Girl Ray’s debut album, Earl Grey, is a pitch-perfect example of classic indie pop, packed wall to wall with jangling guitars, airy melodies, lovesick lyrics and ageless melancholy. Released last fall via tastemaking U.K. label Moshi Moshi Records, it sounds like the work of someone with an incredible vinyl collection built up over decades: Beach Boys harmonies, doo-wop rhythms, Velvet Underground & Nico deadpan, shimmering Field Mice vibes and, perhaps most persistently, the charming bounce of Welsh indie heroes Gorky’s Zygotic Mynci and Cate Le Bon.
Here’s the rub: Other than Le Bon, all of those acts have been around longer than any member of Girl Ray. The North London trio formed when Poppy Hankin (vocals/guitar), Sophie Moss (bass) and Iris McConnell (drums) were all sixteen, and Earl Grey came out when they were just eighteen. So while it’s tempting to trace the band’s sound back through decades of pop-rock influences, the truth is simpler than that. Earl Grey is the sound of three young women coming together and making their own brand of pop music.
On Monday, February 26, Girl Ray will play the Larimer Lounge, opening for New York synth-pop act Porches. Westword caught up with Hankin for a conversation about influences, expectations and pancakes.
Westword: Is this Girl Ray’s first time touring America?
Poppy Hankin: It is. We’ve never played in the States before. I’ve gone over as a tourist a few times, but we’ve never played over there, so we’re all extremely pumped.
Is “conquering America” still something that English musicians aspire to?
Yes! Whenever we do interviews, it always comes up how much we want to tour America somehow. It always comes up. Now that it’s actually happening, I don’t know what we’re going to talk about.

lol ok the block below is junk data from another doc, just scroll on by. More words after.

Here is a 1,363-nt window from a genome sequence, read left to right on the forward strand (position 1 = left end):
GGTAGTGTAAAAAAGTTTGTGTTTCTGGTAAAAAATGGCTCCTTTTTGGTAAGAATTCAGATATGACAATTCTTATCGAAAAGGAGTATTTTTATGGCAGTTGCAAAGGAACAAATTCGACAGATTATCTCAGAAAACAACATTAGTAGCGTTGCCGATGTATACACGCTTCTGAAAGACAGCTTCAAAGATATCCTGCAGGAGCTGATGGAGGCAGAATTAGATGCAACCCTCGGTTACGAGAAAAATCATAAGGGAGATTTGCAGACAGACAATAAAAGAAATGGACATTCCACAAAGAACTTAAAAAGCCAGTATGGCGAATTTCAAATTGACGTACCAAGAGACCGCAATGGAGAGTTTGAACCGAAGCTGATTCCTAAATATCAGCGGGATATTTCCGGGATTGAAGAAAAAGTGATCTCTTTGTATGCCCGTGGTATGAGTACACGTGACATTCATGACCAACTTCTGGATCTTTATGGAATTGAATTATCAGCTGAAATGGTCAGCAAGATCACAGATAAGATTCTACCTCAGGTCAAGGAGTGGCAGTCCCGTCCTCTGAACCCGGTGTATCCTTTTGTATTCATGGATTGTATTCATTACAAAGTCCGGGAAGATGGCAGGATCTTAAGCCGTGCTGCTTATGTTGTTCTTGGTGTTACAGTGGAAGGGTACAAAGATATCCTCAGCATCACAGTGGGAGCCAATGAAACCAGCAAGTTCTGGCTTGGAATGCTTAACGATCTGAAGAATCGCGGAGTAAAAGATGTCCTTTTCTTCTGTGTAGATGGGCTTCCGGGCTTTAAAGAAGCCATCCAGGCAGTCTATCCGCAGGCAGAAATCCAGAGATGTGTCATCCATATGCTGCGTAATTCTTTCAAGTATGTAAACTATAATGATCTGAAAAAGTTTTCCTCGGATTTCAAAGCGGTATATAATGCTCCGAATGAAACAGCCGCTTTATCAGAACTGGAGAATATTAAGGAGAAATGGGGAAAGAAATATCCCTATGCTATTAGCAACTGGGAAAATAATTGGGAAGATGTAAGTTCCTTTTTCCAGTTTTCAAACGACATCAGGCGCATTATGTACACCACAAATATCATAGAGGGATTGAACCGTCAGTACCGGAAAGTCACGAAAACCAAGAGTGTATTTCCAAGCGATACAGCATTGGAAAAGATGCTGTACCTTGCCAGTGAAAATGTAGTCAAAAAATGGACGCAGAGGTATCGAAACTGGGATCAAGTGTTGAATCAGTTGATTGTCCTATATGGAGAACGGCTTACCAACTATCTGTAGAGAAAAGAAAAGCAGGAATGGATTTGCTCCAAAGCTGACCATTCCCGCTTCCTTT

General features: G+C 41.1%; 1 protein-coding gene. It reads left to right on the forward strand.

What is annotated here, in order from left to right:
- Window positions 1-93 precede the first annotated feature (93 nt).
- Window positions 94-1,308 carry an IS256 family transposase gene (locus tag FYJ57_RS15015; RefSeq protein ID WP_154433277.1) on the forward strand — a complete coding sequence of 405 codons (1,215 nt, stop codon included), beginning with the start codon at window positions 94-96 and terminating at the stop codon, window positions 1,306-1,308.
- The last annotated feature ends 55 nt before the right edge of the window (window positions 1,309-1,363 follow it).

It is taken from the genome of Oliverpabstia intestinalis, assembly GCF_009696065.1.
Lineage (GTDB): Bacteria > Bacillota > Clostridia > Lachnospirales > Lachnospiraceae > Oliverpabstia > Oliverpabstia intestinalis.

In the past year or so, Girl Ray has gone from a little-known teenage pop band to a critically acclaimed group with fans across the world. Does that feel overwhelming?
Well, there’s a feeling of “This is all coming on very quickly” that happens at moments, but when you look at the big picture, it makes more sense. Like when we went to an awards ceremony and walked the red carpet, it was like, “What the fuck is going on? We’re not meant to be here at all.” But it also does feel like it’s time to go over to the States. Things have happened quite quickly, but we started like three years ago, so it does very much feel like we’ve worked up to it.
Have you been surprised by the reaction to Earl Grey?
My older brother had a band that did quite well, so that’s what I saw growing up. So I just thought that’s what happened. I just thought that was normal, that your band is going to do well. So I was just very optimistic — not arrogant — but I just kind of had no doubt that it would happen, because I didn’t know any better. But then you realize that there are all these bands out there and that we’ve really been quite lucky. It was still a shock that people liked our music.